When particles collide in the Large Hadron Collider (LHC) at CERN the millions of sensors recording what happens generate around 1 petabyte of data per second.
That amount of data is far too large even for CERN's worldwide grid of computing and storage facilities to handle, according to the organization's IT communications systems group leader. So, they don't.
The LHC is the world's largest particle accelerator, crashing particles into each other at 99.999 percent of the speed of light. Data is measured at four points along its 27 kilometer length. The measuring points known as ATLAS, LHCb, CMS and ALICE each hold their own experiments and their own data collector with millions of sensors.
It's unfeasible to store all the data generated, but it's not all needed for the experiments anyway, so CERN simply deletes a large chunk of it, Jean-Michel Jouanigot said late last month at the CERN Computer Center.
Each of the four data collectors has its own event filter computer farm that picks the must-have data out from the mass. "The goal is to try not to drop anything interesting," Jouanigot said. What's left is sent to the main computer center over an optical fiber network.
The experiments don't all produce the same volumes of filtered data. ATLAS produces up to 320M bytes per second, followed by CMS with 220M Bps. The data from ALICE amounts to 100M Bps and LHCb produces 50M Bps. That's when the LHC is colliding protons with one another, but "the accelerator has two modes of running," Jouanigot said. The second mode collides lead ions, which are much heavier particles. In that mode more data is produced by the four experiments, about 1.25G Bps in total.
After filtering, CERN has up to 25 petabytes of data to store each year. Most of it is stored on tapes, reducing an energy bill which is "probably only second to the annual cost for personnel," Jouanigot said.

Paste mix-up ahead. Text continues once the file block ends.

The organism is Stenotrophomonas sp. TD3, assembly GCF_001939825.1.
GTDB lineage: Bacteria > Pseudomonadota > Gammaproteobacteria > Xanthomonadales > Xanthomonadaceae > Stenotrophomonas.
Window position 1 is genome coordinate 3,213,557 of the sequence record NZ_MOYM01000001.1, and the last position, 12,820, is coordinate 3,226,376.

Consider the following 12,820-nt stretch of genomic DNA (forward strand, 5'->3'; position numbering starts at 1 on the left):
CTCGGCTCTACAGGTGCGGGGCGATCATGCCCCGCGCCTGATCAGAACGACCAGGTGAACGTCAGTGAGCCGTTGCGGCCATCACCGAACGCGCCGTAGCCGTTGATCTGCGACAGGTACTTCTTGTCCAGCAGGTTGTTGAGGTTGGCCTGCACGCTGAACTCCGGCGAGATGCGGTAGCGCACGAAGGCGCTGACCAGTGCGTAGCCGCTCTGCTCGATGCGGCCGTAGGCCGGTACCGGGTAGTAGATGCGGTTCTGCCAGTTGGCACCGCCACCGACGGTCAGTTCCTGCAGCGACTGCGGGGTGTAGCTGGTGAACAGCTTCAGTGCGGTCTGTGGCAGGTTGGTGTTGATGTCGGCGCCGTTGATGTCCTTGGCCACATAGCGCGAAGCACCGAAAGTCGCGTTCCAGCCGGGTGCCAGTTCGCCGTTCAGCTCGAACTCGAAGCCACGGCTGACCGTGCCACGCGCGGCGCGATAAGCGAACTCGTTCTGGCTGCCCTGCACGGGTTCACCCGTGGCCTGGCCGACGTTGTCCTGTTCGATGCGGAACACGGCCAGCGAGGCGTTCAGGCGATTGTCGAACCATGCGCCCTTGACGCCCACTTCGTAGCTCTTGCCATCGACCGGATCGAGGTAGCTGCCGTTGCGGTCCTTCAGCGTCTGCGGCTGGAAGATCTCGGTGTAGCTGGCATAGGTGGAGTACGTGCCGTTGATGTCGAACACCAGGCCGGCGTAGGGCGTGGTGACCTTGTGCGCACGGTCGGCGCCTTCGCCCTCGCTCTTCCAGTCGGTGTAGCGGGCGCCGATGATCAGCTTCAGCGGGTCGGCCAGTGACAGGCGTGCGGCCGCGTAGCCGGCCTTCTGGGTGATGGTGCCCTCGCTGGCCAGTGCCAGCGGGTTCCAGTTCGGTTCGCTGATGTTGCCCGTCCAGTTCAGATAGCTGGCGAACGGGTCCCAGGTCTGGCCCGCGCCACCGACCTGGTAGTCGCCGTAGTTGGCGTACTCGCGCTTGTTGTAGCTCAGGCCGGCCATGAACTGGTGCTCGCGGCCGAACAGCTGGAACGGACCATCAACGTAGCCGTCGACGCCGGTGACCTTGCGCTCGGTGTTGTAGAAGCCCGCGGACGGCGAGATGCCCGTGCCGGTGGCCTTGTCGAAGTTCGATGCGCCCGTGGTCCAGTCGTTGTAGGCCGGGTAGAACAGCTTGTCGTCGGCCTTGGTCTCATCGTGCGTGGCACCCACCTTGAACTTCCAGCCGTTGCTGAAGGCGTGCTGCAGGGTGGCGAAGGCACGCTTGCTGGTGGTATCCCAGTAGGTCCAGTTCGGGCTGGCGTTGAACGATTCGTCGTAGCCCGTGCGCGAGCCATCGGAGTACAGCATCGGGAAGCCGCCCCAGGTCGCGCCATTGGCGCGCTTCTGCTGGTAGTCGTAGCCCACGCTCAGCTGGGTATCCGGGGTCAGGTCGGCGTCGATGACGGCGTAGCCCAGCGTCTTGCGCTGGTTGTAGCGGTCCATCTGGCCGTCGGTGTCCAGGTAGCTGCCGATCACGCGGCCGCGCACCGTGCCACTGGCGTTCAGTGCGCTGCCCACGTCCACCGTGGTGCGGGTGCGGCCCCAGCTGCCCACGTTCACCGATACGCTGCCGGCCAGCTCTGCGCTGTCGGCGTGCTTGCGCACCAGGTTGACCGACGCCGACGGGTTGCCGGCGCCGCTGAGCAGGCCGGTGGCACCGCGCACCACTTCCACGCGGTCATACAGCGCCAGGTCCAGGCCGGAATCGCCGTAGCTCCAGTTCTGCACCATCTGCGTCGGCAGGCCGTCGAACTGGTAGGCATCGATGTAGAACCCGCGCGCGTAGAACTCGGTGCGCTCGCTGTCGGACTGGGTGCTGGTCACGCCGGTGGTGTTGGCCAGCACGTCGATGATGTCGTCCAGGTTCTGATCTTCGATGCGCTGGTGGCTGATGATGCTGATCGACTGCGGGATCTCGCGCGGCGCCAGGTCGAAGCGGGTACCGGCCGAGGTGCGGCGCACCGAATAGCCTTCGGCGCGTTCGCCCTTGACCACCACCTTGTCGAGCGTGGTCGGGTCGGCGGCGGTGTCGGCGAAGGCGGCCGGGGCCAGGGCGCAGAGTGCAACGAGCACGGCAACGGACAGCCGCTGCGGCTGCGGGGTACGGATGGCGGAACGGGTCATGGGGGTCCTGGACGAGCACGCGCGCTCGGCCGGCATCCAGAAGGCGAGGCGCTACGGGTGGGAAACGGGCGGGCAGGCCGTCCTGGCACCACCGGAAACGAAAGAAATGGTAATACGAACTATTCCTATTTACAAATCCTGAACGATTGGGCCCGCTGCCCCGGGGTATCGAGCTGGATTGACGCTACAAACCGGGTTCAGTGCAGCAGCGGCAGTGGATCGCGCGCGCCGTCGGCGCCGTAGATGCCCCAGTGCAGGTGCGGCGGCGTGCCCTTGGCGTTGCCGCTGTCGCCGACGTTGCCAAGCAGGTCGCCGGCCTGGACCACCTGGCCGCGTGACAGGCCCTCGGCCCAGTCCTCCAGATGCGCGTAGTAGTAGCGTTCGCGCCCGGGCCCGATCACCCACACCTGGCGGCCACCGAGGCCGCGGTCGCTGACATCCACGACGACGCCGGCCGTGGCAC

The CERN data center has a tape capacity of 34 petabytes, using 45,000 cartridges in 160 drives. Jouanigot uses tape drives from IBM and StorageTek (Oracle) because they make the biggest tape drives available. To get a good deal on the tape robots Jouanigot said he plays the companies against each other.
CERN also stores data on disks: the computer center has a raw disk capacity of 45.3 petabytes across 53,728 disks.
Analyzing all that data takes the equivalent of around 100,000 of the fastest PC processors, but CERN's computer center can only provide around 20 percent of that computing capacity.
For the rest, the data is distributed to computing centers all over the world via the Worldwide LHC Computing Grid (WLCG). The data is transported partly over CERN's own fiber network, "and we are also renting fibers to other places in Europe, the USA or the Asia-Pacific to connect our center to theirs."
CERN divides the computing grid into layers it calls "tiers." The CERN Computer Center is Tier 0 and functions as a central hub for all the data. From there the data travels to Tier 1, a ring of 11 data centers with two in the U.S., one each in France, Italy, the Netherlands, Germany, Spain, the U.K., Canada and Taiwan, and a distributed data center in the Nordic countries. Those centers process, analyze and store the raw data, opening it up for Tier 2, consisting of roughly 160 centers used by scientists to access and process data.
While the grid consists of many different data centers around the world, it is made to look like one system for the user. To do that, CERN uses middleware to link all the hardware in the grid and present it as a single massive virtual resource.
All the middleware is open source and influenced by the Globus Toolkit for building computing grids. Data centers in Europe and Asia use a version of gLite middleware, while the Nordic countries use ARC software. In the U.S., the Virtual Data Toolkit provided by the Open Science Grid is used. Today, CERN aims to run between 500,000 and 1 million tasks on the grid each day, but will steadily increase this number as computing resources and new technologies become available.
The LHC's data processing system has run smoothly since the beginning -- unlike the collider itself, which after starting up for the first time immediately blew out a large section of the accelerator due to a bad weld in the helium cooling system.
"We are strictly following our plans and are extremely proud that the system is working like a Swiss clock," Jouanigot said.